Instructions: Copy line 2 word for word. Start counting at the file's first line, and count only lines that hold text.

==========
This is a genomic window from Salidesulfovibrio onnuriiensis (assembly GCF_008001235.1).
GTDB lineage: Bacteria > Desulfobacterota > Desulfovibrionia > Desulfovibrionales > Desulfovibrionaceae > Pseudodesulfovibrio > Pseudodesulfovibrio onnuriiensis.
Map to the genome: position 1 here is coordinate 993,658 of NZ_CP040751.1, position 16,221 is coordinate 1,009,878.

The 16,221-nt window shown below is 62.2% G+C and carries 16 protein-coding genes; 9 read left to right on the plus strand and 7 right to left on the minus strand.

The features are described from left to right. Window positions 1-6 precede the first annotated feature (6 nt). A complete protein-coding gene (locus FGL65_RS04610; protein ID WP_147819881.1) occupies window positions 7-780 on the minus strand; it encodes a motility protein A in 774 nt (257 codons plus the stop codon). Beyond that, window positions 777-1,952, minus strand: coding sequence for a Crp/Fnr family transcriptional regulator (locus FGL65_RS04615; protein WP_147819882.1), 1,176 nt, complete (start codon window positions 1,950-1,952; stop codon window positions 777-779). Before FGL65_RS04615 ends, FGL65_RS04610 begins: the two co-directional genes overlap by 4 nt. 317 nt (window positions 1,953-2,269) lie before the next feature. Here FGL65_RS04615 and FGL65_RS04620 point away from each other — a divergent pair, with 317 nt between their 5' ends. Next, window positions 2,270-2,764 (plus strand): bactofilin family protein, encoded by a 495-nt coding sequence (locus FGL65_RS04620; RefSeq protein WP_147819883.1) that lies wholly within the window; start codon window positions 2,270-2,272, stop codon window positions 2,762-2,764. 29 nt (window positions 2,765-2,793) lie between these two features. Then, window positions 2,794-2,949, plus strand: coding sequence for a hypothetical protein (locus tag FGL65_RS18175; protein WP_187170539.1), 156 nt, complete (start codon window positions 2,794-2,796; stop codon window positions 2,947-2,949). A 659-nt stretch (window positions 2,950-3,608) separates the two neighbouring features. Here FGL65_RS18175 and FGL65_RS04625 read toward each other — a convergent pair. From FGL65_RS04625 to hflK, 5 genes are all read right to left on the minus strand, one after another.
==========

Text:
GTDB lineage: Bacteria > Desulfobacterota > Desulfovibrionia > Desulfovibrionales > Desulfovibrionaceae > Pseudodesulfovibrio > Pseudodesulfovibrio onnuriiensis.